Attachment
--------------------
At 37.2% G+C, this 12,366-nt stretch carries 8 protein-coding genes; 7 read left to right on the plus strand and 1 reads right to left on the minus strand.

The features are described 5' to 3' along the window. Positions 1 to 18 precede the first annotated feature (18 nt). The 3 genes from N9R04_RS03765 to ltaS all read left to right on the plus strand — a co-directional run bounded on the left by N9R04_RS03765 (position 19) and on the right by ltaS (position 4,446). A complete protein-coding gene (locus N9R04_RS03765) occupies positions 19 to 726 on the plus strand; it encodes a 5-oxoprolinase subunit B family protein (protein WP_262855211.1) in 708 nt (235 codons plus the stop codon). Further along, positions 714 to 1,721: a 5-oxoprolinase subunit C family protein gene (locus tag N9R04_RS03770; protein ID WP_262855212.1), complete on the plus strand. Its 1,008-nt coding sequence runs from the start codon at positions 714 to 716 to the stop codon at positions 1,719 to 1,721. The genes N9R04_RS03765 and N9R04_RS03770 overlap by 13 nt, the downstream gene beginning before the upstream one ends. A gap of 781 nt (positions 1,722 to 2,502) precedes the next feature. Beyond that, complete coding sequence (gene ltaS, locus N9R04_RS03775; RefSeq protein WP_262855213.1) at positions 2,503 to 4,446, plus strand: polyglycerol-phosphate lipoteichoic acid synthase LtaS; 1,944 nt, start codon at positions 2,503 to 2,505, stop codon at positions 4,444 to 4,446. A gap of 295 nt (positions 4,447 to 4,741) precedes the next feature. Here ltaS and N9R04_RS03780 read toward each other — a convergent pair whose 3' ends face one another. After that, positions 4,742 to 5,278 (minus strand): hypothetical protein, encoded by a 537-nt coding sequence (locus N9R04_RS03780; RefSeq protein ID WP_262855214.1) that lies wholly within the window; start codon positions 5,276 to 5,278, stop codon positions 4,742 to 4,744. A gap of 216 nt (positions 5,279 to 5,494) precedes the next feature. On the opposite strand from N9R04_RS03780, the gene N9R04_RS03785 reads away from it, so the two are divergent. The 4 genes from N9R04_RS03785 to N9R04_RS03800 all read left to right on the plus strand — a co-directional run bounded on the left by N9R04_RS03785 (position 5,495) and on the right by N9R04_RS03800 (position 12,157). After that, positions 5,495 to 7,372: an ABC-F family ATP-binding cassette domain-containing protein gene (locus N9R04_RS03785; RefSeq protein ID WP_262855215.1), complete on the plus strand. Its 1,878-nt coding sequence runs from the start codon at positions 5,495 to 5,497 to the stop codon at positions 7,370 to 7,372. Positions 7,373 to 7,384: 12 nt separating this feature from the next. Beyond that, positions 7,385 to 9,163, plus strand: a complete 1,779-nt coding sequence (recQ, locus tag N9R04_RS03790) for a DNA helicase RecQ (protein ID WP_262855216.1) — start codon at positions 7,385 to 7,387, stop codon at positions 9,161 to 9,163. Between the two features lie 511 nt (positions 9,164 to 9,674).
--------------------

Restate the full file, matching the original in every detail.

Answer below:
At 37.2% G+C, this 12,366-nt stretch carries 8 protein-coding genes; 7 read left to right on the plus strand and 1 reads right to left on the minus strand.

The features are described 5' to 3' along the window. Positions 1 to 18 precede the first annotated feature (18 nt). The 3 genes from N9R04_RS03765 to ltaS all read left to right on the plus strand — a co-directional run bounded on the left by N9R04_RS03765 (position 19) and on the right by ltaS (position 4,446). A complete protein-coding gene (locus N9R04_RS03765) occupies positions 19 to 726 on the plus strand; it encodes a 5-oxoprolinase subunit B family protein (protein WP_262855211.1) in 708 nt (235 codons plus the stop codon). Further along, positions 714 to 1,721: a 5-oxoprolinase subunit C family protein gene (locus tag N9R04_RS03770; protein ID WP_262855212.1), complete on the plus strand. Its 1,008-nt coding sequence runs from the start codon at positions 714 to 716 to the stop codon at positions 1,719 to 1,721. The genes N9R04_RS03765 and N9R04_RS03770 overlap by 13 nt, the downstream gene beginning before the upstream one ends. A gap of 781 nt (positions 1,722 to 2,502) precedes the next feature. Beyond that, complete coding sequence (gene ltaS, locus N9R04_RS03775; RefSeq protein WP_262855213.1) at positions 2,503 to 4,446, plus strand: polyglycerol-phosphate lipoteichoic acid synthase LtaS; 1,944 nt, start codon at positions 2,503 to 2,505, stop codon at positions 4,444 to 4,446. A gap of 295 nt (positions 4,447 to 4,741) precedes the next feature. Here ltaS and N9R04_RS03780 read toward each other — a convergent pair whose 3' ends face one another. After that, positions 4,742 to 5,278 (minus strand): hypothetical protein, encoded by a 537-nt coding sequence (locus N9R04_RS03780; RefSeq protein ID WP_262855214.1) that lies wholly within the window; start codon positions 5,276 to 5,278, stop codon positions 4,742 to 4,744. A gap of 216 nt (positions 5,279 to 5,494) precedes the next feature. On the opposite strand from N9R04_RS03780, the gene N9R04_RS03785 reads away from it, so the two are divergent. The 4 genes from N9R04_RS03785 to N9R04_RS03800 all read left to right on the plus strand — a co-directional run bounded on the left by N9R04_RS03785 (position 5,495) and on the right by N9R04_RS03800 (position 12,157). After that, positions 5,495 to 7,372: an ABC-F family ATP-binding cassette domain-containing protein gene (locus N9R04_RS03785; RefSeq protein ID WP_262855215.1), complete on the plus strand. Its 1,878-nt coding sequence runs from the start codon at positions 5,495 to 5,497 to the stop codon at positions 7,370 to 7,372. Positions 7,373 to 7,384: 12 nt separating this feature from the next. Beyond that, positions 7,385 to 9,163, plus strand: a complete 1,779-nt coding sequence (recQ, locus tag N9R04_RS03790) for a DNA helicase RecQ (protein ID WP_262855216.1) — start codon at positions 7,385 to 7,387, stop codon at positions 9,161 to 9,163. Between the two features lie 511 nt (positions 9,164 to 9,674).